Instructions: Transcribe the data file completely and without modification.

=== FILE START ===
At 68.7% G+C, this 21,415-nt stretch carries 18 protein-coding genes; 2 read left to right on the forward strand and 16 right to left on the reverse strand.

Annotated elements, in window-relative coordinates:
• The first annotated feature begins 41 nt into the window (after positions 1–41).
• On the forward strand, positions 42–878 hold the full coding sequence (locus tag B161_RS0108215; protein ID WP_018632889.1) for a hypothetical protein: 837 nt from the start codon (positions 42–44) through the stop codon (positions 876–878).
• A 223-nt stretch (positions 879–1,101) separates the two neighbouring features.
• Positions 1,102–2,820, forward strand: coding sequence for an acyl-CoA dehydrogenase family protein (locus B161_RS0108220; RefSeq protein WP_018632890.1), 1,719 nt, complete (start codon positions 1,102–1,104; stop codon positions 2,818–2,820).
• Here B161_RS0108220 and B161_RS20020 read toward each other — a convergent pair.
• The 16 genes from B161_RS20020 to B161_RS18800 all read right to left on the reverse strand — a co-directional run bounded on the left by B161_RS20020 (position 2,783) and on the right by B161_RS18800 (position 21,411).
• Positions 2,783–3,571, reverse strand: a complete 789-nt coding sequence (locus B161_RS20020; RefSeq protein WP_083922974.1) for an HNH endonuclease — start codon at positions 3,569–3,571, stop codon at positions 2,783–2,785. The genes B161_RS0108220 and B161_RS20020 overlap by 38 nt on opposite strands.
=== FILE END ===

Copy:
At 68.7% G+C, this 21,415-nt stretch carries 18 protein-coding genes; 2 read left to right on the forward strand and 16 right to left on the reverse strand.

Annotated elements, in window-relative coordinates:
• The first annotated feature begins 41 nt into the window (after positions 1–41).
• On the forward strand, positions 42–878 hold the full coding sequence (locus tag B161_RS0108215; protein ID WP_018632889.1) for a hypothetical protein: 837 nt from the start codon (positions 42–44) through the stop codon (positions 876–878).
• A 223-nt stretch (positions 879–1,101) separates the two neighbouring features.
• Positions 1,102–2,820, forward strand: coding sequence for an acyl-CoA dehydrogenase family protein (locus B161_RS0108220; RefSeq protein WP_018632890.1), 1,719 nt, complete (start codon positions 1,102–1,104; stop codon positions 2,818–2,820).
• Here B161_RS0108220 and B161_RS20020 read toward each other — a convergent pair.
• The 16 genes from B161_RS20020 to B161_RS18800 all read right to left on the reverse strand — a co-directional run bounded on the left by B161_RS20020 (position 2,783) and on the right by B161_RS18800 (position 21,411).
• Positions 2,783–3,571, reverse strand: a complete 789-nt coding sequence (locus B161_RS20020; RefSeq protein WP_083922974.1) for an HNH endonuclease — start codon at positions 3,569–3,571, stop codon at positions 2,783–2,785. The genes B161_RS0108220 and B161_RS20020 overlap by 38 nt on opposite strands.